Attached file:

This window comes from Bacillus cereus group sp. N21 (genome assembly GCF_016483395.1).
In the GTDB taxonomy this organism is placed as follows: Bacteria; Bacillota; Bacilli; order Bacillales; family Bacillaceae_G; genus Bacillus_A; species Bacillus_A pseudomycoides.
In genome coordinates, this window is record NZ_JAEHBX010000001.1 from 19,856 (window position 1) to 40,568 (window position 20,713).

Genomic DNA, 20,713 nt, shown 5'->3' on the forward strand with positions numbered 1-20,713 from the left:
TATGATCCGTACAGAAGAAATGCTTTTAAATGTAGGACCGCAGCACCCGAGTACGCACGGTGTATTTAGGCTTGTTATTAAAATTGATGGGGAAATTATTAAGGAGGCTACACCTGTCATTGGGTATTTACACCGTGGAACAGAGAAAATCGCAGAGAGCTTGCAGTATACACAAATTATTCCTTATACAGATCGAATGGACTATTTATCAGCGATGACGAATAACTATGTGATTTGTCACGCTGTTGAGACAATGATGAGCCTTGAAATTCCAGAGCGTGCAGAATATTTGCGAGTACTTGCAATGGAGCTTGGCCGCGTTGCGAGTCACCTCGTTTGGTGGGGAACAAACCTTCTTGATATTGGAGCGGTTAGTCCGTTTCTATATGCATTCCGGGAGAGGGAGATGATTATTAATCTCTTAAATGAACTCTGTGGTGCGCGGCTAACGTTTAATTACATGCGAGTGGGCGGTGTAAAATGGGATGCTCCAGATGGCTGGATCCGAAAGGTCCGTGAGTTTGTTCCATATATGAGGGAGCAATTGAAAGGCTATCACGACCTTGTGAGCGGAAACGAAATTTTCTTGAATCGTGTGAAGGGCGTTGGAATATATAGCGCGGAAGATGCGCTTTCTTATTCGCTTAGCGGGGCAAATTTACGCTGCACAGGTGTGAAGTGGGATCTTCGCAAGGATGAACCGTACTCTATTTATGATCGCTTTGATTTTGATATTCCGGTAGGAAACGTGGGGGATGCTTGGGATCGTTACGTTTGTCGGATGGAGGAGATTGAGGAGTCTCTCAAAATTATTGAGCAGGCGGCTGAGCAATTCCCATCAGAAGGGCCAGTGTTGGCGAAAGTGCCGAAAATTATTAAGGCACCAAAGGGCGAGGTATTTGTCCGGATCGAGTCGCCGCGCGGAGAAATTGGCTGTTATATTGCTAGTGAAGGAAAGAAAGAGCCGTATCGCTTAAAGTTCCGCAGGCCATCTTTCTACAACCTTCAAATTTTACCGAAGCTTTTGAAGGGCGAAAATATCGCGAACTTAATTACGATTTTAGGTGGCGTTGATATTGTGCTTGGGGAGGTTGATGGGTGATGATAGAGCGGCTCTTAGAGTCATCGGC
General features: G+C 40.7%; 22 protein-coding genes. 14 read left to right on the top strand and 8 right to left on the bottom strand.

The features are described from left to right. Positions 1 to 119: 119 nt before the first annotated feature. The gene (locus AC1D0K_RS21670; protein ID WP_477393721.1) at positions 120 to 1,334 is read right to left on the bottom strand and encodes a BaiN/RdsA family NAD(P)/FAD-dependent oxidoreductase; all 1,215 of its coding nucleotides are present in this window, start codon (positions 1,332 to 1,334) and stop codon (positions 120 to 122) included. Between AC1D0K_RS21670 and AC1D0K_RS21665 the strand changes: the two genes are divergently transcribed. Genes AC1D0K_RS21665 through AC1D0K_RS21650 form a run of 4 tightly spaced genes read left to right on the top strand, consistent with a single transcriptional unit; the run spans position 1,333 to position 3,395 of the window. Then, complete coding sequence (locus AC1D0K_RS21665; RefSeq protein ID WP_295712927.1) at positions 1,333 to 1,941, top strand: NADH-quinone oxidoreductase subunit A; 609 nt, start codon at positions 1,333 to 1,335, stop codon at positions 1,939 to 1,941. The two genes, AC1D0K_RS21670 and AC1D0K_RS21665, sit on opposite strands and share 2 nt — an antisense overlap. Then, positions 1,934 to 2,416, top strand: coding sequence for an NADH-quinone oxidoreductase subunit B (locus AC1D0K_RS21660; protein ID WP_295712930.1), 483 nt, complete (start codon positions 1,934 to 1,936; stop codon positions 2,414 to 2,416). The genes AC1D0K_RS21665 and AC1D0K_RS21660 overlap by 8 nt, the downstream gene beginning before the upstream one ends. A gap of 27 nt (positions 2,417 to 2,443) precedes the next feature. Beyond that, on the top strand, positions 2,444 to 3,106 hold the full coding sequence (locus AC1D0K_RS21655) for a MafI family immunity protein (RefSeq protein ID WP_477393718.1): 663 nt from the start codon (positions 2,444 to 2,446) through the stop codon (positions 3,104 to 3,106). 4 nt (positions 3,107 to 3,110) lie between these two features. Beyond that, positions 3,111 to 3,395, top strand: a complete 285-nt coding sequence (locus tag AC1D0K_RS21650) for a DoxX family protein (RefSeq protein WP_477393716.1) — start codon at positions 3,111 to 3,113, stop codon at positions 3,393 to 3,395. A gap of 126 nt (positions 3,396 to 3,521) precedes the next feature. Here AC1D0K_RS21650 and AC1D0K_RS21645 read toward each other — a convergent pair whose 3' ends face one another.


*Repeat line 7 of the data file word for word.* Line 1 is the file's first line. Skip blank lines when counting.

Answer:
The features are described from left to right. Positions 1 to 119: 119 nt before the first annotated feature. The gene (locus AC1D0K_RS21670; protein ID WP_477393721.1) at positions 120 to 1,334 is read right to left on the bottom strand and encodes a BaiN/RdsA family NAD(P)/FAD-dependent oxidoreductase; all 1,215 of its coding nucleotides are present in this window, start codon (positions 1,332 to 1,334) and stop codon (positions 120 to 122) included. Between AC1D0K_RS21670 and AC1D0K_RS21665 the strand changes: the two genes are divergently transcribed. Genes AC1D0K_RS21665 through AC1D0K_RS21650 form a run of 4 tightly spaced genes read left to right on the top strand, consistent with a single transcriptional unit; the run spans position 1,333 to position 3,395 of the window. Then, complete coding sequence (locus AC1D0K_RS21665; RefSeq protein ID WP_295712927.1) at positions 1,333 to 1,941, top strand: NADH-quinone oxidoreductase subunit A; 609 nt, start codon at positions 1,333 to 1,335, stop codon at positions 1,939 to 1,941. The two genes, AC1D0K_RS21670 and AC1D0K_RS21665, sit on opposite strands and share 2 nt — an antisense overlap. Then, positions 1,934 to 2,416, top strand: coding sequence for an NADH-quinone oxidoreductase subunit B (locus AC1D0K_RS21660; protein ID WP_295712930.1), 483 nt, complete (start codon positions 1,934 to 1,936; stop codon positions 2,414 to 2,416). The genes AC1D0K_RS21665 and AC1D0K_RS21660 overlap by 8 nt, the downstream gene beginning before the upstream one ends. A gap of 27 nt (positions 2,417 to 2,443) precedes the next feature. Beyond that, on the top strand, positions 2,444 to 3,106 hold the full coding sequence (locus AC1D0K_RS21655) for a MafI family immunity protein (RefSeq protein ID WP_477393718.1): 663 nt from the start codon (positions 2,444 to 2,446) through the stop codon (positions 3,104 to 3,106). 4 nt (positions 3,107 to 3,110) lie between these two features. Beyond that, positions 3,111 to 3,395, top strand: a complete 285-nt coding sequence (locus tag AC1D0K_RS21650) for a DoxX family protein (RefSeq protein WP_477393716.1) — start codon at positions 3,111 to 3,113, stop codon at positions 3,393 to 3,395. A gap of 126 nt (positions 3,396 to 3,521) precedes the next feature. Here AC1D0K_RS21650 and AC1D0K_RS21645 read toward each other — a convergent pair whose 3' ends face one another.